The Ministry of Power of Government of India has launched a unique initiative in 2005-06 to facilitate the development of Ultra Mega Power Projects (UMPPs) each having a capacity of about 4000 MW each. The aim is to enhance the capacity, at both the coal pitheads and coastal locations aimed at delivering power at competitive cost to consumers by achieving economies of scale. The Central Government has accordingly taken the initiative for facilitating the development of UMPPs under tariff based competitive bidding route using super critical technology on build, own and operate (BOO) basis. Central Electricity Authority (CEA) is the Technical partner and Power Finance Corporation (PFC) is the Nodal Agency .
One of the UMPP has been proposed near the Gangadevankuppam village of Kancheepuram. The project got a fillip in 2008 from the then DMK government. This project has given rise to apprehension among the farming community in the area. The region, in fact, looks abundant in natural resources, including the presence of lagoons, estuaries and a reserved forest. A complex system of water bodies, both natural and artificial, with as many as 80 lakes, dot the area around which the plant is supposed to come up. More importantly, the area is filled with sand dunes almost every few meters. The presence of mangroves also makes it an ecologically sensitive zone. According to villagers, they have not been given information regarding the project. A public hearing held in 2010 for the plant was also hurriedly concluded without taking into account their views. In spite of this the Expert Appraisal Committee recommended clearance for the project to the Ministry of Environment [2, 3].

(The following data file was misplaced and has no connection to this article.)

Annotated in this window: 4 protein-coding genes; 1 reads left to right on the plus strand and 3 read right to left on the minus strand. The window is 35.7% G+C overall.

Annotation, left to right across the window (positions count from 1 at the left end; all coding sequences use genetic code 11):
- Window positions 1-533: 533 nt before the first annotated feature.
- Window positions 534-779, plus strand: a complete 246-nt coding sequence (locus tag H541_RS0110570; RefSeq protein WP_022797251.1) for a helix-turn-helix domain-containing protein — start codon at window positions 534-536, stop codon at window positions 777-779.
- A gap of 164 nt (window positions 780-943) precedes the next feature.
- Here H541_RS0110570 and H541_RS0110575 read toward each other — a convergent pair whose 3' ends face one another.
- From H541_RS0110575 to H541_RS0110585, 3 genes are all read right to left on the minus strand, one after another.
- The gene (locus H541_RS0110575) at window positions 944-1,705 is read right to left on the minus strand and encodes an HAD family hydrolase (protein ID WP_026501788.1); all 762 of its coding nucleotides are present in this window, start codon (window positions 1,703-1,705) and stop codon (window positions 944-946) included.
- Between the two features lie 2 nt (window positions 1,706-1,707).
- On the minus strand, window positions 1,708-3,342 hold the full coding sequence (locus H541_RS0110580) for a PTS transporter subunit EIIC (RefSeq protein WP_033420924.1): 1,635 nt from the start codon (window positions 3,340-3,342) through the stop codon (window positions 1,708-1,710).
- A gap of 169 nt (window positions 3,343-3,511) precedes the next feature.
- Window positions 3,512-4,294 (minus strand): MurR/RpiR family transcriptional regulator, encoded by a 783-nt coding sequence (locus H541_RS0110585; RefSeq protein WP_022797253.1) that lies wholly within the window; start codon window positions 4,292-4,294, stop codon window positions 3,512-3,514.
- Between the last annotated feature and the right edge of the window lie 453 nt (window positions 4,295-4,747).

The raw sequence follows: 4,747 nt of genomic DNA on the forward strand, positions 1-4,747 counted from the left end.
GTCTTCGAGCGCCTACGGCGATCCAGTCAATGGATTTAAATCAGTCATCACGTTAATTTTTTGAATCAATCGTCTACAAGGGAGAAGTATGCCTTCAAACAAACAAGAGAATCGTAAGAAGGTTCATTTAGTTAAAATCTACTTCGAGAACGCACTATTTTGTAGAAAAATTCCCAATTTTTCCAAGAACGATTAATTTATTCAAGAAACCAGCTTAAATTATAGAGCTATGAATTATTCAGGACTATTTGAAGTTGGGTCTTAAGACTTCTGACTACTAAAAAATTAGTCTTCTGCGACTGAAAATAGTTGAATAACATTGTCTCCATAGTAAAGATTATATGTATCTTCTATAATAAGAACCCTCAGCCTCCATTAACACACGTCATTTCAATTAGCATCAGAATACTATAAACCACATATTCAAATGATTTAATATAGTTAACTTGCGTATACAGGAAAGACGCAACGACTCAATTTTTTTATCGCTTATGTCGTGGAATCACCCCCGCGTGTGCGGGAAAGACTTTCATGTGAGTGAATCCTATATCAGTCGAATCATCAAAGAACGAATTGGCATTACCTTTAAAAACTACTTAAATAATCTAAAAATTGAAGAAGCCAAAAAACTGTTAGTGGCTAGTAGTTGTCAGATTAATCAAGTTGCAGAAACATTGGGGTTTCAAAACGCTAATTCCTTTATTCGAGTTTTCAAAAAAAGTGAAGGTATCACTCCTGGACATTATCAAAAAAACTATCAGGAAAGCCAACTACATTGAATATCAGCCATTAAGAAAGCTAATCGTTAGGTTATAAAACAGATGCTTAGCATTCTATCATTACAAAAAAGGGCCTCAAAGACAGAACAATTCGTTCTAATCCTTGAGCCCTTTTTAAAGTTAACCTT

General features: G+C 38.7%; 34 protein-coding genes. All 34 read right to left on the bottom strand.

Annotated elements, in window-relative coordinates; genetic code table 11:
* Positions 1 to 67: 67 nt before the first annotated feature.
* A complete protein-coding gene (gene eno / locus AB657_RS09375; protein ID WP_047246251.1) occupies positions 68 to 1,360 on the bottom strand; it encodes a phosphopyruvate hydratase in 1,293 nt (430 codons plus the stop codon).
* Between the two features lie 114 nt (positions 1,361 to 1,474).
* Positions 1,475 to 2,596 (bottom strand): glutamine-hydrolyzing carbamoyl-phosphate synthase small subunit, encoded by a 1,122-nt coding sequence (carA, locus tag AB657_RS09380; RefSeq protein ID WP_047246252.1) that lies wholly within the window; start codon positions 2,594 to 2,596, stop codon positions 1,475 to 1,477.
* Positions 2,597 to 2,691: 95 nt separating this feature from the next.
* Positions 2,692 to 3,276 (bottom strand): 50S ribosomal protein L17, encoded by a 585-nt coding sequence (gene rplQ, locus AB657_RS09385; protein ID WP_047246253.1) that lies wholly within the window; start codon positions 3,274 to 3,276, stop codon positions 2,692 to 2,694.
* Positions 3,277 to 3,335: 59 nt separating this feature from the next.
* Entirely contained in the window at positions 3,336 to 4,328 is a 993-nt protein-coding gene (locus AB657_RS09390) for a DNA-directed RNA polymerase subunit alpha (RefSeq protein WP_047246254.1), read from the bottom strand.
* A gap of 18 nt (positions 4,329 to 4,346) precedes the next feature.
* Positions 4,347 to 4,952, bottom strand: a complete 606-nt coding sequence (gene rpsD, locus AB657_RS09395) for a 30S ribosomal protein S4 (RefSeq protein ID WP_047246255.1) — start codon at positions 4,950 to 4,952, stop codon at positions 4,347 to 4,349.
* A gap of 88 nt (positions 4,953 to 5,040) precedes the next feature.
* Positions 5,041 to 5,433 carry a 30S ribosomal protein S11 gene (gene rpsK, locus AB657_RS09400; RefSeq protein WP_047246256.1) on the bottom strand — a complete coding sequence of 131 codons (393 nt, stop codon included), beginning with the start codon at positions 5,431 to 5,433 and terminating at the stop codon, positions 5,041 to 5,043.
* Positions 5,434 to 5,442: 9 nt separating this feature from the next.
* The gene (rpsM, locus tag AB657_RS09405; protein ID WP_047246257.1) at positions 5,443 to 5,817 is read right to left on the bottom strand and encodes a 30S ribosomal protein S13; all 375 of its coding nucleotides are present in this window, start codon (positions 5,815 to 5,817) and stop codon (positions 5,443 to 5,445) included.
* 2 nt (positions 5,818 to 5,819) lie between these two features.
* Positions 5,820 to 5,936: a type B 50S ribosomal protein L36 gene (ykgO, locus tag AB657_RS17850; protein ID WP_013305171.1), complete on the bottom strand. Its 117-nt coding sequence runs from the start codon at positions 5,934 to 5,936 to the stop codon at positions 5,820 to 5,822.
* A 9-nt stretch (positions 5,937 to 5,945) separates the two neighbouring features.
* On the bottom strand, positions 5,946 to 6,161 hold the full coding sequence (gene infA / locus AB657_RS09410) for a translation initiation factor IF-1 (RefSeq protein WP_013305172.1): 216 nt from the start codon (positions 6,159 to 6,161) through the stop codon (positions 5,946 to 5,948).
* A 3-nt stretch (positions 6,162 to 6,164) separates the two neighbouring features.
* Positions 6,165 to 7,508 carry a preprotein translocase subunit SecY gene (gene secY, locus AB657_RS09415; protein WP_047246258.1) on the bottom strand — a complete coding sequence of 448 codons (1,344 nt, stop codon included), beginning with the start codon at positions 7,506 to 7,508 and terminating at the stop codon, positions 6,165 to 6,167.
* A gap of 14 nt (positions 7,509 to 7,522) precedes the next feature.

Fishermen in Panaiyur Periakuppam village, where the captive coal jetty for the plant would be situated, fear that the project would completely destroy their livelihood. A port is expected to come up between the village and its neighbouring hamlet occupying shorefront of 650 meters. The coal stockyard will hold 310,000 tonnes of coal and would be built on an 83-acre land. The villagers have challenged the clearance given to the coal jetty in the National Green Tribunal and say they would do the same for the power project. Interestingly, the plant and coal jetty are proposed to be set up 6 km apart [2,3].